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The Direct Mail Shotgun

A continued discussion of how ads work differently in different media…

Ready, aim, fire!

Shotguns are different from rifles. Rifles fire bullets, singular masses of metal propelled by gunpowder that make a single, clean (deep) hole in the target. Shotguns fire shot, a collection of small pieces of metal that scatter somewhat as they fly giving you a wider margin of error for hitting your target, but penetrate less deeply.

Direct mail is a lot like a shotgun, a scatter shot approach to finding new customers. You purchase a list of potential customers, create a mailing piece, send it out with a message that has wide (but not deep) appeal and hope you get a return. Unfortunately, the average return rate is usually less than 3%.

There are two problems with this approach:

  • The list
  • The message

It is difficult to get a quality list. People are more private and stingy with their personal information. They only give it freely when there is a promise not to sell or trade such info away.

The list makers all claim to have great lists, but there is a good chance they had to beg, borrow and steal to make a list that might actually get you a decent return.

Plus, these lists are based on basic demographics with no consideration for the all-important character traits these potential customers have. Demographics are far less important than psycho graphics for determining who will be most receptive to your message.

Creating a list on your own takes time and generally only gives you a list of current customers, not a list of potential new ones. This is okay if your goal is to get more repeat business, but not a way to generate new clients.

But let’s say you are able to get a quality list of potentials at an affordable price. What are you going to say to them? How will you entice them into your store? A coupon? A discount? A sale?

While effective at drawing certain customers, coupons and discounts have some negative consequences, too. They signal customers that your prices are too high in the first place because you’re so willing to lower them. They teach customers to wait for the next coupon or discount or sale. They tell your customers that prices are negotiable.

Also remember, the bigger the offer, the bigger the return (and the bigger the consequences).

You could make your mailing piece about a product, but you’ll only be able to attract a portion of the list that is currently in the market for that product.

Now you see why although 46% of all adults read their direct mail pieces, 97% of the recipients of a typical mailer casually toss it aside and take no action.

If you’re going to do Direct Mail, follow these tips:

  • Get your list from a reputable source or create your own. In this world of spam, permission is necessary to even get your mailer seen, let alone acted upon.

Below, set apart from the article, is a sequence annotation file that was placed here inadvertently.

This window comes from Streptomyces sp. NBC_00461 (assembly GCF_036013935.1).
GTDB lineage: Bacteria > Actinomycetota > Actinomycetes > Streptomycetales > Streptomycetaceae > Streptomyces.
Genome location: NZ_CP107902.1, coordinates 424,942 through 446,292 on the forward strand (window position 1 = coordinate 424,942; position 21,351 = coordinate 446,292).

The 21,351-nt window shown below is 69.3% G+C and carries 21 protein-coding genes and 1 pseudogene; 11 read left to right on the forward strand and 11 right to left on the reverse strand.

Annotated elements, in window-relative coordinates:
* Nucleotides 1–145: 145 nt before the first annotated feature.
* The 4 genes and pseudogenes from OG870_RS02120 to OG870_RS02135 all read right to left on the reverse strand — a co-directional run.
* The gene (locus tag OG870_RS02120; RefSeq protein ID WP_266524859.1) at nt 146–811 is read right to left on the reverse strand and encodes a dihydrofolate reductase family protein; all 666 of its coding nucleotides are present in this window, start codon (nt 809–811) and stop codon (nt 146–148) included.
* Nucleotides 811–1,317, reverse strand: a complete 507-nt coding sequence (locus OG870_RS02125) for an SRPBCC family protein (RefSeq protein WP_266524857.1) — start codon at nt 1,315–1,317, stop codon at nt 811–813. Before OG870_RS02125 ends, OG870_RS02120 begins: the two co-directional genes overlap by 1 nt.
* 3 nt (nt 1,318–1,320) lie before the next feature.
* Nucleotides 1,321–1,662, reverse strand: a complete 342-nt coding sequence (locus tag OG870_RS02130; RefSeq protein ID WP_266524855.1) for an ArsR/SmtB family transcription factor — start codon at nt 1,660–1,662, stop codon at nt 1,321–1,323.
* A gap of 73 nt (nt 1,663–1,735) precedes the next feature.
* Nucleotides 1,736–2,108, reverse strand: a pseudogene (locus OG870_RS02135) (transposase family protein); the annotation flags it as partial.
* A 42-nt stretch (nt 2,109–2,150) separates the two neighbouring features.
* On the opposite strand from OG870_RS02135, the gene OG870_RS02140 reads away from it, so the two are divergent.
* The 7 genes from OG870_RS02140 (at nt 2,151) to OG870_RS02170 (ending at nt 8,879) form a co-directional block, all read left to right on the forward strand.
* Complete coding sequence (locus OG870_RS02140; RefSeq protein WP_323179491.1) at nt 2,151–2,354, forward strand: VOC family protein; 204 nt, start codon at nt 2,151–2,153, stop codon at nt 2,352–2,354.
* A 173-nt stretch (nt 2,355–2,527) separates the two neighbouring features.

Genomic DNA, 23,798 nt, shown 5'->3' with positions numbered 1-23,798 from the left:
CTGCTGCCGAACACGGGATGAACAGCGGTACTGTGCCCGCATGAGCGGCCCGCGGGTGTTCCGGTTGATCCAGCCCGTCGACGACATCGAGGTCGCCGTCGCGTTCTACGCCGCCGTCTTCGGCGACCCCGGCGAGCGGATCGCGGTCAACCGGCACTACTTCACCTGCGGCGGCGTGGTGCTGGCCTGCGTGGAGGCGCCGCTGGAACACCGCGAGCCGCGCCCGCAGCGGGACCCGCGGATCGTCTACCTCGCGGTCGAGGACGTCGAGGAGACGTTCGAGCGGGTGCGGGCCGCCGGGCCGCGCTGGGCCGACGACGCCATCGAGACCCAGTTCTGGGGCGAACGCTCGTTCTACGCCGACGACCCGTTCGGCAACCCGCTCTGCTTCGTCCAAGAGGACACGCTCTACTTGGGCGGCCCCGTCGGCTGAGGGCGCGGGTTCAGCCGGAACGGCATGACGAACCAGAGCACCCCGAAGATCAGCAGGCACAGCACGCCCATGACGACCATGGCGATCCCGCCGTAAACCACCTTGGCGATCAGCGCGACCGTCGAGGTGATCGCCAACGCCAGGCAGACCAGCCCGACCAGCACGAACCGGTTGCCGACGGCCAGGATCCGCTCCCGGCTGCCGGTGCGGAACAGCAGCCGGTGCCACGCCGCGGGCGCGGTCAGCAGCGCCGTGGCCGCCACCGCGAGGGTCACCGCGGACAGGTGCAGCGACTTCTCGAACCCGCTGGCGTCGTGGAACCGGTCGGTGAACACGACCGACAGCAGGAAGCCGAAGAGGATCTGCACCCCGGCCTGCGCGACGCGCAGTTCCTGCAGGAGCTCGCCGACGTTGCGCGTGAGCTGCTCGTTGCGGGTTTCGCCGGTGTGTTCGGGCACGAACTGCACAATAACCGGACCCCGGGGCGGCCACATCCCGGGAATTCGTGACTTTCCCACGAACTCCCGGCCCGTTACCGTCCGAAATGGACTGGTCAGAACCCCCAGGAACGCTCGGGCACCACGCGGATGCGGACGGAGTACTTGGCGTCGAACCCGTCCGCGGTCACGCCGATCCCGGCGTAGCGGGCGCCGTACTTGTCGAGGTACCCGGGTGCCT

• Ask for details of the list that go beyond age, gender, and income. Demographics such as these are not guarantees of matches for your brand message.
  • If you are sending multiple mailings to the same list, limit the coupons to once a year so as not to train them to wait for the next deal
  • Make your message as powerful as possible. Your message is like a magnet. It’s power to attract is proportional to it’s power to repel. Although some will be repulsed, others will be empowered to act.
  • Measure your results. A typical Direct Mail to a purchased list will garner about 2-3% response. Can you live with that? A good quality list with an above average message sent at the peak time of your season might get as much as a 5% response. A great message sent to your personally created list (your known fans) at the perfect time can get you a 9% response.

We only use Direct Mail once a year to thank our loyal customers for doing business with us. We send a postcard at the end of October with a message consistent with our Character Diamond and a coupon worth $20 off a $100 purchase (our only coupon of the year). Our return last year was 9.2%. Of course, the list was of high quality – all customers who had purchased from us in the past and asked to be on our mailing list. And the message was spot-on, hitting all the right buttons that made them customers in the first place.

Still, 90.8% of the postcards did not come back. And if you do the math… We generated over $100,000 in top line sales, but at a cost of almost $18,000 (printing, mailing and discounting costs). The biggest question is… How much of that was sales we might not have received otherwise? After all, the list was our greatest fans.

Use Direct Mail only if you know you have a quality list, know exactly how to say something powerful to them, and are willing to absorb those costs involved.

Do you agree or disagree?


  1. Anonymous says:


    Great article. I very much agree with what you have to say here and as a manufacturer we have worked hard with our independents to create a program that provides the production and mailing costs and covers the cost of the discount. Of course I do believe that simple brand building pieces are very noteworhty as well and if you want to promote everyday prices and the great service and selection you can provide it can be a great forum.


  2. Hi Joe,
    Yes, you can promote your business in general through Direct Mail. The key element for any advertising is the ROI. Where it gets difficult with Direct Mail is measuring the ROI when a Call to Action (coupon, etc) is not included. The cost per person is usually quite high in DM versus other media such as email, billboards or radio. Those elements need to be measured in any form of advertising and weighed against your ability to deliver your message.

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